A representative individual from Arrovian aggregation of parametric individual utilities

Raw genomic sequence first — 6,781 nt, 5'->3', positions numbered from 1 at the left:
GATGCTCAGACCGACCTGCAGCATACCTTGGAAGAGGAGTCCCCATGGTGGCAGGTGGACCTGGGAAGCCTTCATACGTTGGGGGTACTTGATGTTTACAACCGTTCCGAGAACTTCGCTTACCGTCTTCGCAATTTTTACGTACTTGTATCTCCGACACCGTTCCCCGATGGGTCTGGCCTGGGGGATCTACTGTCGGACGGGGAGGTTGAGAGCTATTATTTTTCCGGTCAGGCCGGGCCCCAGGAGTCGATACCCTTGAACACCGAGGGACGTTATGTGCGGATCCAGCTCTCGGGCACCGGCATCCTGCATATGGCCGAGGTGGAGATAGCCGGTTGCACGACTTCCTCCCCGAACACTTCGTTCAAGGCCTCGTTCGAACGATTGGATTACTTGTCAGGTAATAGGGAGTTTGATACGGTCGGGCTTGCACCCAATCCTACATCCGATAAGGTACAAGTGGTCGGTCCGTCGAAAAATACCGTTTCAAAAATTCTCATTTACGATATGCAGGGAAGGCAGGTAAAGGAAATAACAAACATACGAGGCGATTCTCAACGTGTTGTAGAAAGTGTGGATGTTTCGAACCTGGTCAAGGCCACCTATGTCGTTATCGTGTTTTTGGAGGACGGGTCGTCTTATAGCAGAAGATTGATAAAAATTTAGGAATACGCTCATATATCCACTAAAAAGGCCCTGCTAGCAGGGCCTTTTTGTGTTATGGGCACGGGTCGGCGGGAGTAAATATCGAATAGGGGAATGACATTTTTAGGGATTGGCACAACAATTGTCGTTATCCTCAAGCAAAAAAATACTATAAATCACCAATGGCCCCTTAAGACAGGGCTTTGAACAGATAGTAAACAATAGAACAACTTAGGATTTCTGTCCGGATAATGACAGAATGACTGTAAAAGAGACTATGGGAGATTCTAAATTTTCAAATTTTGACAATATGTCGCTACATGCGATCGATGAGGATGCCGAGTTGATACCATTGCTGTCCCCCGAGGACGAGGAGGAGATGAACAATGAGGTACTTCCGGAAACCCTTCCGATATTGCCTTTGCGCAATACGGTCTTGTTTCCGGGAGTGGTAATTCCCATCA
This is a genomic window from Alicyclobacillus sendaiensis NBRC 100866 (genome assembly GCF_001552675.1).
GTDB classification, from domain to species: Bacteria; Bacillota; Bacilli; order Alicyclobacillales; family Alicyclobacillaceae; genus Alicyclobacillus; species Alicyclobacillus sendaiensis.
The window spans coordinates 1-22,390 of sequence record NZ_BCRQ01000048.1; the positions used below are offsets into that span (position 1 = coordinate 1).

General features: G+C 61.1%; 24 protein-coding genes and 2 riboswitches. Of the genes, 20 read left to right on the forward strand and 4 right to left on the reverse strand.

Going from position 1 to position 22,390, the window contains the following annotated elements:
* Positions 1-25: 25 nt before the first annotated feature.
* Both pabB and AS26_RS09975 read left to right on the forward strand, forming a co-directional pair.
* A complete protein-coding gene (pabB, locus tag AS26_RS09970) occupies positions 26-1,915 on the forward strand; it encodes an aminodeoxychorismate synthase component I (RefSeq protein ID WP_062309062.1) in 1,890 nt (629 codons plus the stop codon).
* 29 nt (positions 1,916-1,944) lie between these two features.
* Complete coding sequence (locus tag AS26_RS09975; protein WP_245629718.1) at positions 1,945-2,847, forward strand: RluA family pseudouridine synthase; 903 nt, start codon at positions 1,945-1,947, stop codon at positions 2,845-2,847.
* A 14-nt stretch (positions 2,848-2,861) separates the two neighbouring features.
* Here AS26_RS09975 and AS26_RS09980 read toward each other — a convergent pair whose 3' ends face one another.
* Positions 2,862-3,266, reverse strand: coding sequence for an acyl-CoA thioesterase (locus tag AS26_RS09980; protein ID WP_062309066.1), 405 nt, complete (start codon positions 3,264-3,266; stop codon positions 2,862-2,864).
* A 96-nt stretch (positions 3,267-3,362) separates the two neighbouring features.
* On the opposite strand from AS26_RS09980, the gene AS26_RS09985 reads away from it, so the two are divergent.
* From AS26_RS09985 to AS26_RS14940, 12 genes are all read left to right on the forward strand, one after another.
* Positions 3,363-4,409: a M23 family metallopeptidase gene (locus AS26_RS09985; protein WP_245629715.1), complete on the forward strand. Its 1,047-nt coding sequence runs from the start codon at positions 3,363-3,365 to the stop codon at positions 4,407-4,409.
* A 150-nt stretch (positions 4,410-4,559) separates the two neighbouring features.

Abstract This article investigates the representative-agent hypothesis for a population which faces a collective choice from a given finite-dimensional space of alternatives. Each individual's preference ordering is assumed to admit a utility representation through an element of an exogenously given set of admissible utility functions. In addition, we assume that (i) the class of admissible utility functions allows for a smooth parametrization and only consists of strictly concave functions, (ii) the population is infinite, and (iii) the social welfare function satisfies Arrovian rationality axioms. We prove that there exists an admissible utility function r, called representative utility function, such that any alternative which maximizes r also maximizes the social welfare function. Given the structural similarities among the admissible utility functions (due to parametrization), we argue that the representative utility function can be interpreted as belonging to an - actual or invisible- individual. The existence proof for the representative utility function utilizes a special nonstandard model of the reals, viz. the ultrapower of the reals with respect to the ultrafilter of decisive coalitions; this construction explicitly determines the parameter vector of the representative utility function.
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